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© Author(s) 2019. This work is distributed under
the Creative Commons Attribution 4.0 License.
© Author(s) 2019. This work is distributed under
the Creative Commons Attribution 4.0 License.

Submitted as: research article 15 Oct 2019

Submitted as: research article | 15 Oct 2019

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This discussion paper is a preprint. It is a manuscript under review for the journal Atmospheric Chemistry and Physics (ACP).

Application of linear minimum variance estimation to the multi-model ensemble of atmospheric radioactive Cs-137 with observations

Daisuke Goto1, Yu Morino1, Toshimasa Ohara1, Tsuyoshi Thomas Sekiyama2, Junya Uchida3, and Teruyuki Nakajima4 Daisuke Goto et al.
  • 1National Institute for Environmental Studies, Tsukuba, 305-8506, Japan
  • 2Meteorological Research Institute, Tsukuba, 305-0052, Japan
  • 3Atmosphere and Ocean Research Institute, University of the Tokyo, Kashiwa, 277-8568, Japan
  • 4Earth Observation Research Center, Japan Aerospace Exploration Agency, Tsukuba, 305-8505, Japan

Abstract. Great efforts have been made to simulate atmospheric pollutants, but their spatial and temporal distributions are still highly uncertain. Observations can measure their concentrations with high accuracy but cannot estimate their spatial distributions due to the sporadic locations of sites. Here, we propose an ensemble method by applying a linear minimum variance estimation (LMVE) between multi-model ensemble (MME) simulations and measurements to derive a more realistic distribution of atmospheric pollutants. The LMVE is a classical and basic version of data assimilation, although the estimation itself is still useful for obtaining the best estimates by combining simulations and observations without a large amount of computer resources, even for high-resolution models. In this study, we adopt the proposed methodology for atmospheric radioactive caesium (Cs-137) in atmospheric particles emitted from the Fukushima Daiichi Nuclear Power Station (FDNPS) accident in March 2011. The uniqueness of this approach includes (1) the availability of observed Cs-137 concentrations near the surface at approximately 100 sites, providing dense coverage over eastern Japan; (2) the simplicity of identifying the emission source of Cs-137 due to the point source of FDNPS; (3) the novelty of MME with the high-resolution model (3-km horizontal grid) over complex terrain in eastern Japan; and (4) the strong need to better estimate the Cs-137 distribution due to its inhalation exposure among residents in Japan. The ensemble size is six, including two atmospheric transport models (the Weather Research and Forecasting-Community Multi-scale Air Quality (WRF-CMAQ) model and non-hydrostatic icosahedral atmospheric model (NICAM)). The results showed that the MME-that estimated Cs-137 concentrations using all available sites had the lowest geometric mean bias (GMB) against the observations (GMB = 1.53), the lowest uncertainties based on the root-mean-square error (RMSE) against the observations (RMSE = 9.12 Bq m−3), the highest Pearson correlation coefficient (PCC) with the observations (PCC = 0.59) and the highest fraction of data within a factor of 2 (FAC2) with the observations (FAC2 = 54 %) compared to the single-model members, which provided higher biases (GMB = 1.20–4.29), higher uncertainties (RMSE = 19.2–51.2 Bq m−3), lower correlation coefficients (PCC = 0.29–0.45) and lower precision (FAC2 = 10–29 %). At the model grid, excluding the measurements, the MME-estimated Cs-137 concentration was estimated by a spatial interpolation of the variance used in the LMVE equation using the inverse distance weights between the nearest two sites. To test this assumption, the available measurements were divided into two categories, i.e., learning and validation data; thus, the assumption for the spatial interpolation was found to guarantee a moderate PCC value (> 0.4) within an approximate distance of 50 km. Extra sensitivity tests for several parameters, i.e., the site number and the weighting coefficients in the spatial interpolation, the time window in the LMVE and the ensemble size, were performed. The most important assumption was that the ensemble size generated remarkably better results than the single-member model as it increased. Therefore, the proposed ensemble method, with a maximum ensemble size (six in this study), can be applicable for the best estimation of the Cs-137 distribution.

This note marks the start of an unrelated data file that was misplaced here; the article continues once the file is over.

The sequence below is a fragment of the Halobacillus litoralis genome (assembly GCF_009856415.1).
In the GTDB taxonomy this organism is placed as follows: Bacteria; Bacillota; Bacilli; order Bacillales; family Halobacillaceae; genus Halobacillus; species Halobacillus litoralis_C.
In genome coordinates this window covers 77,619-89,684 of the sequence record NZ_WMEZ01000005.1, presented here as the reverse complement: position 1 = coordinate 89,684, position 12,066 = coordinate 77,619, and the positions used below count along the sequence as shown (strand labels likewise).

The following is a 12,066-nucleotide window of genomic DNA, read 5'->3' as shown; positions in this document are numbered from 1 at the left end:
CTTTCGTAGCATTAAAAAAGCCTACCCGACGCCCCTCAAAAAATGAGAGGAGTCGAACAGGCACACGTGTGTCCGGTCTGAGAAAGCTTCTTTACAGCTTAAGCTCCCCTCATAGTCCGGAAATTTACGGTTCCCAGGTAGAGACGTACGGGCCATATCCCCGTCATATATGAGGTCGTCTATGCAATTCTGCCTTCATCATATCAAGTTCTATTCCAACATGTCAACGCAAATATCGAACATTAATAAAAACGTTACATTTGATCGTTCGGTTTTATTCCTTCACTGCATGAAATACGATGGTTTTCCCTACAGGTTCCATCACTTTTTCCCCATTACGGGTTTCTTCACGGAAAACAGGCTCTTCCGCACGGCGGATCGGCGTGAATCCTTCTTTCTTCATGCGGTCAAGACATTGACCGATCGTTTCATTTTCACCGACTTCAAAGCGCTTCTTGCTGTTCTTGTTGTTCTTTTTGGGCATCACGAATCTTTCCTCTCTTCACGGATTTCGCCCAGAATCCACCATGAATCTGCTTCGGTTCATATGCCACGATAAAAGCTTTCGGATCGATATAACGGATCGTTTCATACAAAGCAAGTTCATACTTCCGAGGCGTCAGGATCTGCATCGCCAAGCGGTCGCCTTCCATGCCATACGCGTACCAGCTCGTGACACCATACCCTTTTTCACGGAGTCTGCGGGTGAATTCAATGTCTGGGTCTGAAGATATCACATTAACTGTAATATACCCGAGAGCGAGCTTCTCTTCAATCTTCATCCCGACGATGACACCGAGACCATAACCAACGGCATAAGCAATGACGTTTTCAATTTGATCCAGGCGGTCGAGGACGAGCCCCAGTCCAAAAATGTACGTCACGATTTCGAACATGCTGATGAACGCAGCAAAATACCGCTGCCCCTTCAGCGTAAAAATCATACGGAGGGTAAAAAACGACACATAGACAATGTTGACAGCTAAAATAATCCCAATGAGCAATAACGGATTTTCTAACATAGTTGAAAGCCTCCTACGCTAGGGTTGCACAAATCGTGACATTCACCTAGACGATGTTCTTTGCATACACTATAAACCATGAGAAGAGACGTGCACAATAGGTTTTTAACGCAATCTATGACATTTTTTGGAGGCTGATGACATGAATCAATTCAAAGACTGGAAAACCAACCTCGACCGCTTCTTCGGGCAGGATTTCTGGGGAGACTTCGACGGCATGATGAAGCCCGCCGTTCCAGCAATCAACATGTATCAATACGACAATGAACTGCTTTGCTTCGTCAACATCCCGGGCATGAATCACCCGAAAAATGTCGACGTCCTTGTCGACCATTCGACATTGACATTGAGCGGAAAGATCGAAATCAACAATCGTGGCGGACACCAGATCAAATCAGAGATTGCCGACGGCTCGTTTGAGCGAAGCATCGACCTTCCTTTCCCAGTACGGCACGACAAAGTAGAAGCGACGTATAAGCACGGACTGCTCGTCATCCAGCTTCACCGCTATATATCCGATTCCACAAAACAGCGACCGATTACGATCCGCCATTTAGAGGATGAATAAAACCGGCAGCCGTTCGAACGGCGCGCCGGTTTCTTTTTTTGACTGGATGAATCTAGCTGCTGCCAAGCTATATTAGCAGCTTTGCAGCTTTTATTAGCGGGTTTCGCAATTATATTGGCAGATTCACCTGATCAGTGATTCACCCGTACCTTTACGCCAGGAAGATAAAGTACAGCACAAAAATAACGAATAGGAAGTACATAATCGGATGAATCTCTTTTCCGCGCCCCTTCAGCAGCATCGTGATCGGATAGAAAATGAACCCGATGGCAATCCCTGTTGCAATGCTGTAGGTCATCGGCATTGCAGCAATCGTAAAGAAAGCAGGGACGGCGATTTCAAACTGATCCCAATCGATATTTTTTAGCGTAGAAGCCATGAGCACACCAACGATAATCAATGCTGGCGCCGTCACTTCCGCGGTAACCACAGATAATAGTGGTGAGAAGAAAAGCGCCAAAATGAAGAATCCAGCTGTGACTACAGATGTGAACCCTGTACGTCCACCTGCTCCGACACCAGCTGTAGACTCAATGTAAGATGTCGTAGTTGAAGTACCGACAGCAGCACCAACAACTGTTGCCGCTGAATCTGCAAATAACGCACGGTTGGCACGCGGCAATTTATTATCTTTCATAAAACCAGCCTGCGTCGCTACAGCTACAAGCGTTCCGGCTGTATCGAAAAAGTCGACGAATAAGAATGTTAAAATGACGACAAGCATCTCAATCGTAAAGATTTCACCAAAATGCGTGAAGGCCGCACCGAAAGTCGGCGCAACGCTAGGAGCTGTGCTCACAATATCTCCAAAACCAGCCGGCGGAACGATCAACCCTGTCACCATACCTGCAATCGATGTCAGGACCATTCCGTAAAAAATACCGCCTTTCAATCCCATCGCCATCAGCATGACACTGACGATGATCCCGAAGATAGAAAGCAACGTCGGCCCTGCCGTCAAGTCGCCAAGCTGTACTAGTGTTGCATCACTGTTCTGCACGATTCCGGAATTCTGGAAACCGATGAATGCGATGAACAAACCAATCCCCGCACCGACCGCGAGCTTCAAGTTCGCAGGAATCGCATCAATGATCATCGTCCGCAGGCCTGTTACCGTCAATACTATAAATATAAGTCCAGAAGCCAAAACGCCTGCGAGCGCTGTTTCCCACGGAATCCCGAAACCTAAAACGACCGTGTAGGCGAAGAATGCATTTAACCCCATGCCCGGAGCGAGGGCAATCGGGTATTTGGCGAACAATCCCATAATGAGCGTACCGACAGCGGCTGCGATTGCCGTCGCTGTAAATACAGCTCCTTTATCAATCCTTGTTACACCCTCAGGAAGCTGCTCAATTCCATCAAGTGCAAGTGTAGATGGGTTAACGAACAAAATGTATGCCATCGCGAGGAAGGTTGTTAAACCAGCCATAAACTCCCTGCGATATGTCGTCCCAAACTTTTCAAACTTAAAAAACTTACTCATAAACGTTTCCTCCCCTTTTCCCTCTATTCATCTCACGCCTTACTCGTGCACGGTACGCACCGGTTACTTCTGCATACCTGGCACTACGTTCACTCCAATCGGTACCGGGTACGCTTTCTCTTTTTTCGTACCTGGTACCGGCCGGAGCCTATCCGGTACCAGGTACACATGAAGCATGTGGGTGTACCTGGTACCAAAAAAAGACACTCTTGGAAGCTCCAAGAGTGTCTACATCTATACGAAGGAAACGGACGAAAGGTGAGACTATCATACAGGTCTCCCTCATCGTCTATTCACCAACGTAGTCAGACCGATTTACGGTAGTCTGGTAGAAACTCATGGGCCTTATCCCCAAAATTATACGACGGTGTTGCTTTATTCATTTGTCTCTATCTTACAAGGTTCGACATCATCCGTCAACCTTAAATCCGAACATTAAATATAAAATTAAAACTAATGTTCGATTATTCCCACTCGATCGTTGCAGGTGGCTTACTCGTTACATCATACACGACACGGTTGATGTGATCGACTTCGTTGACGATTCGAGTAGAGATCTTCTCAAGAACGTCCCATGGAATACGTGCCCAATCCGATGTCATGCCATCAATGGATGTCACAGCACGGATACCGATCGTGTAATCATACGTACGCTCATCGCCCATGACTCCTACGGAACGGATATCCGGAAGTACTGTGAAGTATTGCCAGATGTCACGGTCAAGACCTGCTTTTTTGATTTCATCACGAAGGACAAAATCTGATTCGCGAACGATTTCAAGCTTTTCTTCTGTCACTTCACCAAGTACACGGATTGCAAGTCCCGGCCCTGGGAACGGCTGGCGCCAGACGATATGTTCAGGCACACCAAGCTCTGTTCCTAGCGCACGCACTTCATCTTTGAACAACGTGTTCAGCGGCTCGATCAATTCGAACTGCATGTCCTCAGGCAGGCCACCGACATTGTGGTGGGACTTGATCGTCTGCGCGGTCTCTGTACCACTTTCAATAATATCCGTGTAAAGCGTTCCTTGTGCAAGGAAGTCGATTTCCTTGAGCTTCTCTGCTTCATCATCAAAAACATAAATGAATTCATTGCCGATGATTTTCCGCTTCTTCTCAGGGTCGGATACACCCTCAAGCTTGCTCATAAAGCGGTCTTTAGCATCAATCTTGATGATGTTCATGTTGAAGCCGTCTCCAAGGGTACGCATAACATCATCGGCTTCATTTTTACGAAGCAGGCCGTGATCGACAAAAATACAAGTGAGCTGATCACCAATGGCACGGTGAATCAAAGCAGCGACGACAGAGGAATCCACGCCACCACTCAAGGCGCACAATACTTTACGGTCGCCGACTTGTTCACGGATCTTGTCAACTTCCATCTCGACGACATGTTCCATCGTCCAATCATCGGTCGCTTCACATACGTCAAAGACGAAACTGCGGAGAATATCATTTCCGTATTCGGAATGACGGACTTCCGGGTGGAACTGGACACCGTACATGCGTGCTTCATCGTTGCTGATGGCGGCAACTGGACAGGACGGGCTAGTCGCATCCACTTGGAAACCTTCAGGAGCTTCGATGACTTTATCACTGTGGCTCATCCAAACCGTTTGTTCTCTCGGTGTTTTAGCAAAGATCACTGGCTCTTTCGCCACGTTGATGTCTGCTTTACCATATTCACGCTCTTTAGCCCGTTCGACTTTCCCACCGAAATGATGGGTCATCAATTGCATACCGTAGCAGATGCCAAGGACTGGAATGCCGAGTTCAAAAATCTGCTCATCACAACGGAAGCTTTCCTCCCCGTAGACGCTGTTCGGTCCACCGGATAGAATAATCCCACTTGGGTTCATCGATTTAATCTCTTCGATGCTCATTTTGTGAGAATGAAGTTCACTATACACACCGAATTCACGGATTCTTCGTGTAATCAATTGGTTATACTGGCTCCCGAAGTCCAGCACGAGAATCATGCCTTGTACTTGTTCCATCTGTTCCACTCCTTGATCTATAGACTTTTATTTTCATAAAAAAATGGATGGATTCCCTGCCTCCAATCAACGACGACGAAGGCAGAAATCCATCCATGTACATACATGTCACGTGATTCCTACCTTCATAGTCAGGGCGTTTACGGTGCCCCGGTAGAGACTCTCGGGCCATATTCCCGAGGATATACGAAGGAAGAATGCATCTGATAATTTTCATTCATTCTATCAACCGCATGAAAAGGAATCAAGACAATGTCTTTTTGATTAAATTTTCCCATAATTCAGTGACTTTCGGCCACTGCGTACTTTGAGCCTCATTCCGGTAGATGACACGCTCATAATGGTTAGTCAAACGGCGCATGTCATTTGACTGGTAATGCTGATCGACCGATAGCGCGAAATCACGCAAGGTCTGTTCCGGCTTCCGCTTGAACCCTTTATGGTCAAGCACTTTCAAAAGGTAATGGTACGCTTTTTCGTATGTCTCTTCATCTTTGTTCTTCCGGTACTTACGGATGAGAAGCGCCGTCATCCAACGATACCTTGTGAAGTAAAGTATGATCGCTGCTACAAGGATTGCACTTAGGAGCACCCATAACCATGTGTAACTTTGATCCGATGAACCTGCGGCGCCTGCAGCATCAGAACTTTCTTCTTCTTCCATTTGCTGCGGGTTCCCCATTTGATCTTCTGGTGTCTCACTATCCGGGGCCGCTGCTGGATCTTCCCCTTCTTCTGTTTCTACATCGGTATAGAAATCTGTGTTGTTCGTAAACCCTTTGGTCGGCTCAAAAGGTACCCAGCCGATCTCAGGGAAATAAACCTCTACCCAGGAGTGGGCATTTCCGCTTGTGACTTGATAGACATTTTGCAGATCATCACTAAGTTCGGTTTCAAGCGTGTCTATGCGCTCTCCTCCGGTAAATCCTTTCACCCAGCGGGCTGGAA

Daisuke Goto et al.
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Short summary
To obtain reliable distribution of atmospheric Cs-137 emitted from the Fukushima accident, we proposed a multi-model ensemble (MME) method using observations. We found the MME-estimated Cs-137 concentrations using all available observations were lower bias, lower uncertainty, higher correlation and higher precision against the observations compared to single-model results. It can be applied not only to the Cs-137 distribution but also any atmospheric materials such as PM2.5 distribution.
To obtain reliable distribution of atmospheric Cs-137 emitted from the Fukushima accident, we...